Valverde might be on safer ground in real life than he is on the Internet, but even the Camp Nou crowd will only allow themselves to be pushed so far. A bad result next weekend could well be the limit.
Barcelona defender Gerard Pique conceded that Athletic Bilbao put Barcelona in their place after losing 1-0 to the Basque team in their La Liga opener.
Bilbao legend Aritz Aduriz, who will retire at the end of the season, came on as a late substitute and had only been on the pitch for a minute when he met Ander Capa’s cross with an acrobatic volley to net an 89th-minute winner at San Mames.
While he accepted the defeat, Pique said he would prefer to lose at the beginning of the campaign rather than at the business end of the season.
“San Mames is always very difficult and today the competition put us in our place,” he told Movistar.
“We weren’t ourselves. From the start, they pressed us a lot and physically they were better, although in the second half they dropped off a little.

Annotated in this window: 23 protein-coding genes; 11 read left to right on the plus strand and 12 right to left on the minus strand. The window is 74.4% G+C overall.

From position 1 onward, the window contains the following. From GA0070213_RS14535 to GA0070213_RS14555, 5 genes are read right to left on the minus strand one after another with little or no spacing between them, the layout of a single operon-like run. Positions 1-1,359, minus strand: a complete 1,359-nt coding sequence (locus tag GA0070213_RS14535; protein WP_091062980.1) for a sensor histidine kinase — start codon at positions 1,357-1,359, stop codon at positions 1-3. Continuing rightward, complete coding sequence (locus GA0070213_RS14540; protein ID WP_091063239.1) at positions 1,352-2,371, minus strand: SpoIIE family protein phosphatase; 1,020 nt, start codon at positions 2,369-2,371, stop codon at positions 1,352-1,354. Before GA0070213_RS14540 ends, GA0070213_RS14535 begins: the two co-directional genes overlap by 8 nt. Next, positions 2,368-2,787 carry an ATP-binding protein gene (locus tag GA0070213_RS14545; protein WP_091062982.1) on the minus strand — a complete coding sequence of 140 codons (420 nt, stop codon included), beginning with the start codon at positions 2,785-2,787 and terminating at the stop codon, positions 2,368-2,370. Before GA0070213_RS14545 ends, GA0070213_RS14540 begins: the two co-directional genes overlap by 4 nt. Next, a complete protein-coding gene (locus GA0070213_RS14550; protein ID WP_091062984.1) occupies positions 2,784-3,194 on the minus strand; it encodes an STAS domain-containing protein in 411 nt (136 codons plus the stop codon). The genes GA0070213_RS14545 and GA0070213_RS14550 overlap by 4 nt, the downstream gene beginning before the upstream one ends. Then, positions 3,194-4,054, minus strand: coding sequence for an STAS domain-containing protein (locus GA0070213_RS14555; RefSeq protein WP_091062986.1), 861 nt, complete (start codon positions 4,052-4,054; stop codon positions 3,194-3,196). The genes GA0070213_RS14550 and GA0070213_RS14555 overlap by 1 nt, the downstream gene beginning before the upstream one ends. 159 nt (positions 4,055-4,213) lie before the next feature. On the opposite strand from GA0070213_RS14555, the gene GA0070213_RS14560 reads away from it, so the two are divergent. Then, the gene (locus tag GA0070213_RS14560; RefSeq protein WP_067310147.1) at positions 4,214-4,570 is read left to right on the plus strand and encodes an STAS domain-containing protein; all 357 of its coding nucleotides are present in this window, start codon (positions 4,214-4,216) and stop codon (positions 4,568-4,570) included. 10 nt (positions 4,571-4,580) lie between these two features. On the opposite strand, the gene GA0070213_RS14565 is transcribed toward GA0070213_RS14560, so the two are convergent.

“In the end, winning or losing comes down to details, and we leave with a defeat that will be good for us, because it’s better to lose now than at the end of the season.
“We came from pre-season, there are new people… sometimes, you prepare for a game in one way and it doesn’t happen as you expected.
“In the first half, they had one clear chance, [Inaki] Williams’ one, and we had Luis hit the post.
“We played more in our own half, but that’s what you expect at San Mames. In the second half, we played more in their half, but details are details and one killed us in the end.”
Aritz Aduriz produced the best first touch of his 38-year-long life to hand Athletic Bilbao a famous opening day victory over Barcelona on Friday.